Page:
An international welder involved with two cannabis farms producing drugs potentially worth more than £72,000 on the streets, claimed he was forced into it by a “massive” debt collector who put a gun to his head.
Michal Piec (31) told Burnley Crown Court he feared for his life after the man said he was going to grow the drug in Piec’s bedroom to pay off a debt.
If I refused him, he said he’s going to kill meMichal Piec
Piec, who was born in Poland, said he had borrowed £25,000 towards a house, but had been struggling to find the £1,042 a month repayment.
He claimed the man set up the equipment at his home and another property, came every second day to tend to the plants and was a “cannabis expert.”
Piec said: “If I refused him, he said he’s going to kill me.”
The hearing was told police acting on intelligence found the two large cannabis farms - one at the defendant’s £127,000 three storey, three bedroomed house on Straight Mile Court, Burnley, and the other, for which he had the key, at an unoccupied terrace property in Granville Street in the town.
Piec has admitted two counts of producing cannabis, last July. He had no previous convictions.
A trial over the facts was held after the prosecution told the court it was a commercial operation for financial gain, he played a significant role and must have been cropping the plants when police arrived.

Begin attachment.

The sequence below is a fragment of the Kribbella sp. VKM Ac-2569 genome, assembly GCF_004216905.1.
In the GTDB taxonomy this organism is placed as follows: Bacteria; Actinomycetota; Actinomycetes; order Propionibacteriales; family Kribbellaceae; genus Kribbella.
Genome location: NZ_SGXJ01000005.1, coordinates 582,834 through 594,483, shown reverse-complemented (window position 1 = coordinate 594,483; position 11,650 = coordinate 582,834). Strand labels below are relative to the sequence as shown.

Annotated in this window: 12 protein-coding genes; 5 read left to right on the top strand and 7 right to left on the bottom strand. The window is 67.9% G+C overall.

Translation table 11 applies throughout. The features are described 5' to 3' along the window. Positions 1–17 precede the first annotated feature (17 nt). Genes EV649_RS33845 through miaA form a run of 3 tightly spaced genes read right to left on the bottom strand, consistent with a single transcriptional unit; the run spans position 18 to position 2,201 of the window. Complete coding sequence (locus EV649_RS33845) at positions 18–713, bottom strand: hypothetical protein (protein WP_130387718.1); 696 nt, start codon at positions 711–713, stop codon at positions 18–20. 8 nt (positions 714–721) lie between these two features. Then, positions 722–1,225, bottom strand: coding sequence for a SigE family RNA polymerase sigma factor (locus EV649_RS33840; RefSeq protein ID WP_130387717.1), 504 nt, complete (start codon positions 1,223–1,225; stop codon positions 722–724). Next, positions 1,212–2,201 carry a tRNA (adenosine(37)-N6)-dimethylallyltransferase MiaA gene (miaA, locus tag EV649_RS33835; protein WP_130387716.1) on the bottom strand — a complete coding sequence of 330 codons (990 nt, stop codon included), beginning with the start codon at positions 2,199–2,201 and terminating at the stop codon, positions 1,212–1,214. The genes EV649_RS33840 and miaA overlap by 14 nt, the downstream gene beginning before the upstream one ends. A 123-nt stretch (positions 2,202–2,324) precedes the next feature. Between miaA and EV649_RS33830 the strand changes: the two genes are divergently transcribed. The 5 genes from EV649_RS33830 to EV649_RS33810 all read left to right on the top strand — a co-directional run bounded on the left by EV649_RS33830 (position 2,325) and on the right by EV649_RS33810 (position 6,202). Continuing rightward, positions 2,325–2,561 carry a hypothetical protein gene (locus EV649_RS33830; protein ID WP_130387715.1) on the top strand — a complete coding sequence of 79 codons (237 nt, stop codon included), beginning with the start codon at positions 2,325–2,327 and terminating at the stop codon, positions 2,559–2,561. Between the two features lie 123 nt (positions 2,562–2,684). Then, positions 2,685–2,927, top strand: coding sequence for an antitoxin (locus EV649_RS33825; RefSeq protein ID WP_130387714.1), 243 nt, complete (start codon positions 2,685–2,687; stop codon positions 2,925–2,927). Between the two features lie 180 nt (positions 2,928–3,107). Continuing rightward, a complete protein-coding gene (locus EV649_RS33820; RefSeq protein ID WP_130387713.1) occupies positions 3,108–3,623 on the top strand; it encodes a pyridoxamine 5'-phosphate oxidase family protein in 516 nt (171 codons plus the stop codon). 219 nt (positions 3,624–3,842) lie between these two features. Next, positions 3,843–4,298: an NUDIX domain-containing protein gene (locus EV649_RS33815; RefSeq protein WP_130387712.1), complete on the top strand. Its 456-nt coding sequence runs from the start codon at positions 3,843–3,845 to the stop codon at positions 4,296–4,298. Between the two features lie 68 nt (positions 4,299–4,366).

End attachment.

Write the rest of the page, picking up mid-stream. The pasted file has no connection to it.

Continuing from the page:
The defendant said he merely allowed his house to be used to grow the drugs and he moved equipment to Granville Street, under coercion. The case was adjourned until August 4th.
The court had been told police found 20 plants with an average yield of 151 grams each – nearly four times the normal yield – and 440 grams of already cropped plants at Straight Mile Court. The drugs could have been worth £34,600 on the streets.
At Granville Street, they discovered 43 plants, with an average yield of 40 grams each, which could have produced 1, 720 grams of cannabis worth £17,200 and 54 cuttings, which, if they reached maturity, could have produced 2,160 grams of cannabis, worth £21,600.
The defendant, who made no comment when questioned, will face a proceeds of crime hearing.
Giving evidence, Piec said he was an international welding instructor earning £44,000 and had arrived in the UK in 2007. His wife lost her job, she went back to Poland and he was running out of money.